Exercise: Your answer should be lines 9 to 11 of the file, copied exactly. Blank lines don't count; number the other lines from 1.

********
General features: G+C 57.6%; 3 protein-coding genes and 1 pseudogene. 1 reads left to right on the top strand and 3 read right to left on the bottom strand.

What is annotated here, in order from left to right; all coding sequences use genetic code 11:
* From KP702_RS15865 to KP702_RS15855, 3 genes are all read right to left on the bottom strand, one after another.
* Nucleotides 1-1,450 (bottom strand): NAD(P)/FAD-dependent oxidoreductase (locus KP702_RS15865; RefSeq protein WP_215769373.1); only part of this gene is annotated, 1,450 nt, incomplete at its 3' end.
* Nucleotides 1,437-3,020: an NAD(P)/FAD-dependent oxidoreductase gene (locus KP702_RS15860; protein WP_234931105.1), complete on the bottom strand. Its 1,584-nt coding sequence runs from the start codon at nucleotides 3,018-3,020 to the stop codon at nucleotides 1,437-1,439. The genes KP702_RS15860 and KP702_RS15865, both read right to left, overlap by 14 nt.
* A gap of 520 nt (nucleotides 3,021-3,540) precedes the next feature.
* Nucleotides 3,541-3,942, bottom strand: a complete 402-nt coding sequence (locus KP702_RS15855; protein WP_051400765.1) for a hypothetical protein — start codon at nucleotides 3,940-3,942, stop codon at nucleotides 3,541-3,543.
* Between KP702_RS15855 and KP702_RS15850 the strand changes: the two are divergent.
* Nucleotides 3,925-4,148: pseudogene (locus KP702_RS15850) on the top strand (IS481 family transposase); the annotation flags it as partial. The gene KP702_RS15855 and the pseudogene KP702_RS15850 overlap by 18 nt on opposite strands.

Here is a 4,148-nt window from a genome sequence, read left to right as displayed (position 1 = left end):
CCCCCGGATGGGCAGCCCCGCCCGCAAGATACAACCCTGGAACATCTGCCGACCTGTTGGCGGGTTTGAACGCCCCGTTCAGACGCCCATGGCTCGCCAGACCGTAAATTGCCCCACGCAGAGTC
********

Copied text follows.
* Nucleotides 3,925-4,148: pseudogene (locus KP702_RS15850) on the top strand (IS481 family transposase); the annotation flags it as partial. The gene KP702_RS15855 and the pseudogene KP702_RS15850 overlap by 18 nt on opposite strands.

Here is a 4,148-nt window from a genome sequence, read left to right as displayed (position 1 = left end):
CCCCCGGATGGGCAGCCCCGCCCGCAAGATACAACCCTGGAACATCTGCCGACCTGTTGGCGGGTTTGAACGCCCCGTTCAGACGCCCATGGCTCGCCAGACCGTAAATTGCCCCACGCAGAGTC